Swords and Swordplay Part 1 | Part 2 | Part 3 | Part 4
Militia and Military Training
Training is the key element here, but that doesn't mean that only the upper classes would have wielded a sword. Anyone with military (or militia) training may have received at least some level and quality of sword instruction. This means that many commoners knew how to use a sword, and while not every peasant--or even most of them--would have been a swordmaster, militia training has been a common practice in many places throughout history.
However, swords are often expensive equipment. While that will depend on the resources your culture has, as well as what types of swords they use, the cost can be prohibitive to commoners. Swords were also often passed down through families, so if your character has a family history of military service, they could certainly own a sword (or swords). Consider the history of your world. Because military service often means training with and possession of a sword, cultures with more ex-soldiers (often a result of lots of fighting) may have more swords floating around. Of course, you culture may also reclaim any sword belong to a soldier who leaves the ranks, so that they can equip new recruits (and possibly save resources).
Once you've established how common swords are in your background, training becomes the biggest issues. Historically speaking, there were plenty of people who wanted other people dead. Or at least, wanted what the other people had, and since those "other people" weren't willing to just give it up... Yeah. Commoners fought with what they had--be that a sword or some other weapon--and they spent at least some of their time learning how to fight with what they had. That isn't to say they were necessarily up to the task of putting down better trained, better equipped marauders, but I doubt they were all that surprised when the marauders showed up.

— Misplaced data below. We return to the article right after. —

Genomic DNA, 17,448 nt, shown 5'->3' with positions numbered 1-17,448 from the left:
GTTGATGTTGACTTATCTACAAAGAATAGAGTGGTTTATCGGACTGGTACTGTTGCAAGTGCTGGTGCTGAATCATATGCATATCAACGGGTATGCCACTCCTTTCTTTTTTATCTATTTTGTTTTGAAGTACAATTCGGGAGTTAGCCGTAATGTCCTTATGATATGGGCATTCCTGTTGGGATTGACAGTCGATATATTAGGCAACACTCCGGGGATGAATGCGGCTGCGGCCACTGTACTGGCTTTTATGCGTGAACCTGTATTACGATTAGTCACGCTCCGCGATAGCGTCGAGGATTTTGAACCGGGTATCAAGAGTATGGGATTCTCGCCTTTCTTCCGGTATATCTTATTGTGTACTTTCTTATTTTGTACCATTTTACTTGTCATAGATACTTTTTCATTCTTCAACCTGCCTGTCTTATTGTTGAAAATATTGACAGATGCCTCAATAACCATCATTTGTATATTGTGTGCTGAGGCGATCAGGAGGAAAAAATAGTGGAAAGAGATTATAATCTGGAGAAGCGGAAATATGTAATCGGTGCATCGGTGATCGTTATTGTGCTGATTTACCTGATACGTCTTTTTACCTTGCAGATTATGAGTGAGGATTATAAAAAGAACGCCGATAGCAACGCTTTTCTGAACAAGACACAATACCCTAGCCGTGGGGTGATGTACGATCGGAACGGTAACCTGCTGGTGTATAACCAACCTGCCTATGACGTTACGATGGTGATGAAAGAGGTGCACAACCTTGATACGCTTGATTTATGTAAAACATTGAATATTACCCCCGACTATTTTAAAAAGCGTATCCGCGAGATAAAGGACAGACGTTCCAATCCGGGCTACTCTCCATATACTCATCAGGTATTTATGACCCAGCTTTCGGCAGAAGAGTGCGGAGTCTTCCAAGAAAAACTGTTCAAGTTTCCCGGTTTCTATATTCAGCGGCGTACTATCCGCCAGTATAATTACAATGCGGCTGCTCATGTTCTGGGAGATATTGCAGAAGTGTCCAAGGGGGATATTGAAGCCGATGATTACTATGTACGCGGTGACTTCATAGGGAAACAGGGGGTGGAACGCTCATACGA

Imagine living in the middle of nowhere in an era where you couldn't call emergency services, or even the neighboring village. Even if you sent the message that you were being attacked by pigeon (as opposed to horse- or foot-bound messenger) or smoke signal or magic, you've got a bit of a wait before anyone can travel the distance to come and help you. No ability to defend yourself means possible death, injury, kidnapping, or loss of anything you may own. Do you really think people would live like that without developing some defense? Would you? Or would you instead make sure that the people in your village could put up at least some sort of defense? And this is equally true in rural villages or bustling urban centers. Both present their own sets of dangers and the types of weapons and techniques would have varied, but if you're likely to be attacked you learn to defend yourself out of sheer survival instinct.
Some swords, notably the rapier, were specifically designed for urban civilian self-defense and were not meant for use on the battlefield. The difference is one of armored and unarmored opponents. Since people didn't generally walk around cities in full armor for the sheer fun of it, civilians weren't likely to need a broadsword to defend themselves. Rapiers are thrusting weapons, and thrusting weapons require less strength, and rely on speed and precise aim, while cuts rely more on strength and momentum. Deep puncture wounds caused by thrusting weapons are also more difficult to treat, medically speaking, and if you don't need to get through the armor first, a rapier can do a lot of damage.
What this also means is that, in addition to militia training, there were places where civilians could go to be trained in the use of such weapons. Having a rapier you can't use strapped to your hip is much more dangerous to you than to anyone else. The advent of the rapier for civilian self-defense mostly affected urban areas, where it's generally easier to find weapons and training, but obviously that will be influenced by your own worldbuilding.
Next post, we'll talk about cutting vs thrusting, and a bit about mounted combat.